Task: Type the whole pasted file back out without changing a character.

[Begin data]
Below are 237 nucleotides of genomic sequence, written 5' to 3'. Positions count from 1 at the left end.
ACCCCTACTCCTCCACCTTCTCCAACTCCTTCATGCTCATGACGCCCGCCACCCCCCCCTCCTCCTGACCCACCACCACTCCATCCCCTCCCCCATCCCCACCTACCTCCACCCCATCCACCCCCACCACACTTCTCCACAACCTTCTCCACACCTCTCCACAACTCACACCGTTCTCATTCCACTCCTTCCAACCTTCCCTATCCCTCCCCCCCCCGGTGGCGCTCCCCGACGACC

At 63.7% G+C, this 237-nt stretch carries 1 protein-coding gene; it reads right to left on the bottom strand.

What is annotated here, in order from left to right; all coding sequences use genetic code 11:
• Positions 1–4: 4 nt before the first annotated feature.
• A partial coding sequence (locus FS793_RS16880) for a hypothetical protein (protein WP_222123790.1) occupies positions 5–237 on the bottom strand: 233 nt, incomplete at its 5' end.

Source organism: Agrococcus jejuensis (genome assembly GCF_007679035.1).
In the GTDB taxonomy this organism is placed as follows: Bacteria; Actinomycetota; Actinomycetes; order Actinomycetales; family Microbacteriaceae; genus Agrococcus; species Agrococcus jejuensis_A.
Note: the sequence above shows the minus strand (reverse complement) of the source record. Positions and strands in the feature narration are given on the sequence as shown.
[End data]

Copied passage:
Below are 237 nucleotides of genomic sequence, written 5' to 3'. Positions count from 1 at the left end.
ACCCCTACTCCTCCACCTTCTCCAACTCCTTCATGCTCATGACGCCCGCCACCCCCCCCTCCTCCTGACCCACCACCACTCCATCCCCTCCCCCATCCCCACCTACCTCCACCCCATCCACCCCCACCACACTTCTCCACAACCTTCTCCACACCTCTCCACAACTCACACCGTTCTCATTCCACTCCTTCCAACCTTCCCTATCCCTCCCCCCCCCGGTGGCGCTCCCCGACGACC

At 63.7% G+C, this 237-nt stretch carries 1 protein-coding gene; it reads right to left on the bottom strand.

What is annotated here, in order from left to right; all coding sequences use genetic code 11:
• Positions 1–4: 4 nt before the first annotated feature.
• A partial coding sequence (locus FS793_RS16880) for a hypothetical protein (protein WP_222123790.1) occupies positions 5–237 on the bottom strand: 233 nt, incomplete at its 5' end.

Source organism: Agrococcus jejuensis (genome assembly GCF_007679035.1).
In the GTDB taxonomy this organism is placed as follows: Bacteria; Actinomycetota; Actinomycetes; order Actinomycetales; family Microbacteriaceae; genus Agrococcus; species Agrococcus jejuensis_A.
Note: the sequence above shows the minus strand (reverse complement) of the source record. Positions and strands in the feature narration are given on the sequence as shown.